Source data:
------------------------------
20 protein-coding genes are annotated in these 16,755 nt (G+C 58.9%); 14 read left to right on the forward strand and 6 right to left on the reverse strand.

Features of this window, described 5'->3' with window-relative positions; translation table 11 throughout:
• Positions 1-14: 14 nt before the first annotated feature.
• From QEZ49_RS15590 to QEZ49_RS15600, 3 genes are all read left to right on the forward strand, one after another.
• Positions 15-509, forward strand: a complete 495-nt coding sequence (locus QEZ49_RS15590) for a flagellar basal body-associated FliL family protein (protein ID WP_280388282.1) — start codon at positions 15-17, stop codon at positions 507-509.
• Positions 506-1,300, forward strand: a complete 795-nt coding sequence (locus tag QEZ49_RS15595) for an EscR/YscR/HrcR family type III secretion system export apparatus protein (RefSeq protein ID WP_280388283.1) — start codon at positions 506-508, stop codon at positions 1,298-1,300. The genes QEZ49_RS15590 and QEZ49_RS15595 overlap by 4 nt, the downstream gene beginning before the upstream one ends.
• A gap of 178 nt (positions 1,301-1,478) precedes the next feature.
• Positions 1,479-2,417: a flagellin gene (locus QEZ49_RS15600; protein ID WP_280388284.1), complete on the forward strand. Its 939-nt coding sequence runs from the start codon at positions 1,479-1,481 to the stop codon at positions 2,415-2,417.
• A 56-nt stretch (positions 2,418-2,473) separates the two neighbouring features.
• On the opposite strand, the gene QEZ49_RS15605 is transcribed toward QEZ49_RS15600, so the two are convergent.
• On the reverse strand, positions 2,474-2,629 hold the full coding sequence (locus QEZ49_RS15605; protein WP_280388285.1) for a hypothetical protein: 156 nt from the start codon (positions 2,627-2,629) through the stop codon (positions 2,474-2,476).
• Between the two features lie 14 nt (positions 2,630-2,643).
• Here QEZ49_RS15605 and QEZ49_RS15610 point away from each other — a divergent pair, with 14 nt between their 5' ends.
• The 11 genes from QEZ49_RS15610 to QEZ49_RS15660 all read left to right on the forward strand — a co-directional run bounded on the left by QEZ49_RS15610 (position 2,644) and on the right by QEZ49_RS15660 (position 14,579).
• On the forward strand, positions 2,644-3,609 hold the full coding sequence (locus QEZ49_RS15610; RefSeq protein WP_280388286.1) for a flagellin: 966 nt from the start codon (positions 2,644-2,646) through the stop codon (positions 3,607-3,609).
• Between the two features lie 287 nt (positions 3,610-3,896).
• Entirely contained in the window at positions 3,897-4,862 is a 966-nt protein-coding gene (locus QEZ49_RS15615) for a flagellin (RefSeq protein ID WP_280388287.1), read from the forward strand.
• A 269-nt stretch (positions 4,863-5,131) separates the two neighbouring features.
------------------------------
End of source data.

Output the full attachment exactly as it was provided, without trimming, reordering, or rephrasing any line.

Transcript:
20 protein-coding genes are annotated in these 16,755 nt (G+C 58.9%); 14 read left to right on the forward strand and 6 right to left on the reverse strand.

Features of this window, described 5'->3' with window-relative positions; translation table 11 throughout:
• Positions 1-14: 14 nt before the first annotated feature.
• From QEZ49_RS15590 to QEZ49_RS15600, 3 genes are all read left to right on the forward strand, one after another.
• Positions 15-509, forward strand: a complete 495-nt coding sequence (locus QEZ49_RS15590) for a flagellar basal body-associated FliL family protein (protein ID WP_280388282.1) — start codon at positions 15-17, stop codon at positions 507-509.
• Positions 506-1,300, forward strand: a complete 795-nt coding sequence (locus tag QEZ49_RS15595) for an EscR/YscR/HrcR family type III secretion system export apparatus protein (RefSeq protein ID WP_280388283.1) — start codon at positions 506-508, stop codon at positions 1,298-1,300. The genes QEZ49_RS15590 and QEZ49_RS15595 overlap by 4 nt, the downstream gene beginning before the upstream one ends.
• A gap of 178 nt (positions 1,301-1,478) precedes the next feature.
• Positions 1,479-2,417: a flagellin gene (locus QEZ49_RS15600; protein ID WP_280388284.1), complete on the forward strand. Its 939-nt coding sequence runs from the start codon at positions 1,479-1,481 to the stop codon at positions 2,415-2,417.
• A 56-nt stretch (positions 2,418-2,473) separates the two neighbouring features.
• On the opposite strand, the gene QEZ49_RS15605 is transcribed toward QEZ49_RS15600, so the two are convergent.
• On the reverse strand, positions 2,474-2,629 hold the full coding sequence (locus QEZ49_RS15605; protein WP_280388285.1) for a hypothetical protein: 156 nt from the start codon (positions 2,627-2,629) through the stop codon (positions 2,474-2,476).
• Between the two features lie 14 nt (positions 2,630-2,643).
• Here QEZ49_RS15605 and QEZ49_RS15610 point away from each other — a divergent pair, with 14 nt between their 5' ends.
• The 11 genes from QEZ49_RS15610 to QEZ49_RS15660 all read left to right on the forward strand — a co-directional run bounded on the left by QEZ49_RS15610 (position 2,644) and on the right by QEZ49_RS15660 (position 14,579).
• On the forward strand, positions 2,644-3,609 hold the full coding sequence (locus QEZ49_RS15610; RefSeq protein WP_280388286.1) for a flagellin: 966 nt from the start codon (positions 2,644-2,646) through the stop codon (positions 3,607-3,609).
• Between the two features lie 287 nt (positions 3,610-3,896).
• Entirely contained in the window at positions 3,897-4,862 is a 966-nt protein-coding gene (locus QEZ49_RS15615) for a flagellin (RefSeq protein ID WP_280388287.1), read from the forward strand.
• A 269-nt stretch (positions 4,863-5,131) separates the two neighbouring features.